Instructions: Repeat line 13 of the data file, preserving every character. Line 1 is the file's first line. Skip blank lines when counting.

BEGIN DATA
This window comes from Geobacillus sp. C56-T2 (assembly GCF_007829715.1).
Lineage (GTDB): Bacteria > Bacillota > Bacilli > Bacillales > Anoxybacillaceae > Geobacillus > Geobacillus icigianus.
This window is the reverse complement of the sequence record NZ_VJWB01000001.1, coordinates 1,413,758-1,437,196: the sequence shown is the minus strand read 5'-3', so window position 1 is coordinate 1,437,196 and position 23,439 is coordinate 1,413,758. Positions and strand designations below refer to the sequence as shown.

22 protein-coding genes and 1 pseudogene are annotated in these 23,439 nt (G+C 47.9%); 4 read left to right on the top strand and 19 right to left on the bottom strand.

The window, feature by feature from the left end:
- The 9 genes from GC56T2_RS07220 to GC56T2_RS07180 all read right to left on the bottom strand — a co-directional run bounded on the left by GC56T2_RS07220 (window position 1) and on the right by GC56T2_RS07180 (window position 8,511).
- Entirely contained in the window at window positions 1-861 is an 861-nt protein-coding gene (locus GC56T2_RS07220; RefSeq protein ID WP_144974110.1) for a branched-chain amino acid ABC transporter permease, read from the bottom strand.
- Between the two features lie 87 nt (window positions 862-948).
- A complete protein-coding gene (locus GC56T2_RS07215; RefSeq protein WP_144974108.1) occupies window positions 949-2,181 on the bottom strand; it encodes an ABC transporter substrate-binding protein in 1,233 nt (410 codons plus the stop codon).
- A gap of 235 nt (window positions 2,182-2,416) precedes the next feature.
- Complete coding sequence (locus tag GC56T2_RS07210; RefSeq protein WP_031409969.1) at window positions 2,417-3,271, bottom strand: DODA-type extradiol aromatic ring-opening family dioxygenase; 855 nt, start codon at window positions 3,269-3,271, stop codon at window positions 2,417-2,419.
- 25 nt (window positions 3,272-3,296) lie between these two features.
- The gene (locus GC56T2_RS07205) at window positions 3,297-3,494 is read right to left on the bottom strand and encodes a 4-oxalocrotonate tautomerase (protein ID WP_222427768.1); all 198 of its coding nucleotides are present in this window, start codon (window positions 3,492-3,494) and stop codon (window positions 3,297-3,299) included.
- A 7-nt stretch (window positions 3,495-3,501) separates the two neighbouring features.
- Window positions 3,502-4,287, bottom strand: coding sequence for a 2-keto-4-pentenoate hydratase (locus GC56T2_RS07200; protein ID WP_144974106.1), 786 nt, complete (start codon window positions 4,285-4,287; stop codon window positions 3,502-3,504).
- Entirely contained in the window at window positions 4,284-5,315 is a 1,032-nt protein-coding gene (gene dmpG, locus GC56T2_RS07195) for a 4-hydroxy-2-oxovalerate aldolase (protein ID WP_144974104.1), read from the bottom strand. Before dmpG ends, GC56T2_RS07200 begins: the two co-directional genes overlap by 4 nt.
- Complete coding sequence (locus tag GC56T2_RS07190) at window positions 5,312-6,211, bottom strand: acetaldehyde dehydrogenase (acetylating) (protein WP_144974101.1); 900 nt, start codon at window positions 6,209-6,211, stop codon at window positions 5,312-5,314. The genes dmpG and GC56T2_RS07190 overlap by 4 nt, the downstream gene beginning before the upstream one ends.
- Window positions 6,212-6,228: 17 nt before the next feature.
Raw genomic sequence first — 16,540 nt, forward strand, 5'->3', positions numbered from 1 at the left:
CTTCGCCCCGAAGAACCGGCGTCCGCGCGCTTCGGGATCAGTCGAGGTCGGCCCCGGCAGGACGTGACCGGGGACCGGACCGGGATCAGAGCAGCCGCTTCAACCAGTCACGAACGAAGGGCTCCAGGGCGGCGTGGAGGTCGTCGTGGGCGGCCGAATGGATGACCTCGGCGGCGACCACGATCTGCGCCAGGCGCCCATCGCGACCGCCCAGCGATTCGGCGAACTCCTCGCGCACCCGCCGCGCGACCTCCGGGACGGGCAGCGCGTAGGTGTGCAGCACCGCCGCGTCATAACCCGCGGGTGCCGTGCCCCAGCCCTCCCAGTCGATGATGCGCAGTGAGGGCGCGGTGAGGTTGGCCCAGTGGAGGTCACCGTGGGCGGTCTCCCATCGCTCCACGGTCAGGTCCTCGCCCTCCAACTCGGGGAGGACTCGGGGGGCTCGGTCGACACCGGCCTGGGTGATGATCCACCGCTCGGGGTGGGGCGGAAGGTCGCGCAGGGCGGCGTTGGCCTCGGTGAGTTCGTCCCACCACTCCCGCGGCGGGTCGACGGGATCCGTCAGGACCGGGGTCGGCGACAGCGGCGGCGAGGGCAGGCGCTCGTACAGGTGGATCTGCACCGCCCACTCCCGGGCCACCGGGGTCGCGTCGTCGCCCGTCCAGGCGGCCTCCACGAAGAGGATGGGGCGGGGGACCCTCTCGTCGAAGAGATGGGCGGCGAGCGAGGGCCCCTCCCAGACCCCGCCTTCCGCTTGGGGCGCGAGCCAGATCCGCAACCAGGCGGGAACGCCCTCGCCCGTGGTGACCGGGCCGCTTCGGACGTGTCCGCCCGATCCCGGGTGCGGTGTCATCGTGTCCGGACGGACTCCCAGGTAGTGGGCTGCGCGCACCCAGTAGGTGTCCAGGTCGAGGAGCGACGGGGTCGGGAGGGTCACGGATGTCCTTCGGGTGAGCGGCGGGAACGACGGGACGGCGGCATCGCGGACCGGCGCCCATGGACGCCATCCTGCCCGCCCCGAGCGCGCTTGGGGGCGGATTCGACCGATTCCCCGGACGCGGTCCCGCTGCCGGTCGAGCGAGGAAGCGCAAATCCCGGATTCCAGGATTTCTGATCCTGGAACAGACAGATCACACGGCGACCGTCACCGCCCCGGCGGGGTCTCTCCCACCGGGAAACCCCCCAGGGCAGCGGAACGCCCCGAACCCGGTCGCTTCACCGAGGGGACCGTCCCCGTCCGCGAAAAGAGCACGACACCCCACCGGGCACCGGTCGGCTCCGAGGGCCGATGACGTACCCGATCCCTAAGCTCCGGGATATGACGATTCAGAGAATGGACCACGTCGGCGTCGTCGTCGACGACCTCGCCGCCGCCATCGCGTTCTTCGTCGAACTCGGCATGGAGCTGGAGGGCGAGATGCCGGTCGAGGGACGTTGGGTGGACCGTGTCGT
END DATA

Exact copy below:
- The gene (locus GC56T2_RS07205) at window positions 3,297-3,494 is read right to left on the bottom strand and encodes a 4-oxalocrotonate tautomerase (protein ID WP_222427768.1); all 198 of its coding nucleotides are present in this window, start codon (window positions 3,492-3,494) and stop codon (window positions 3,297-3,299) included.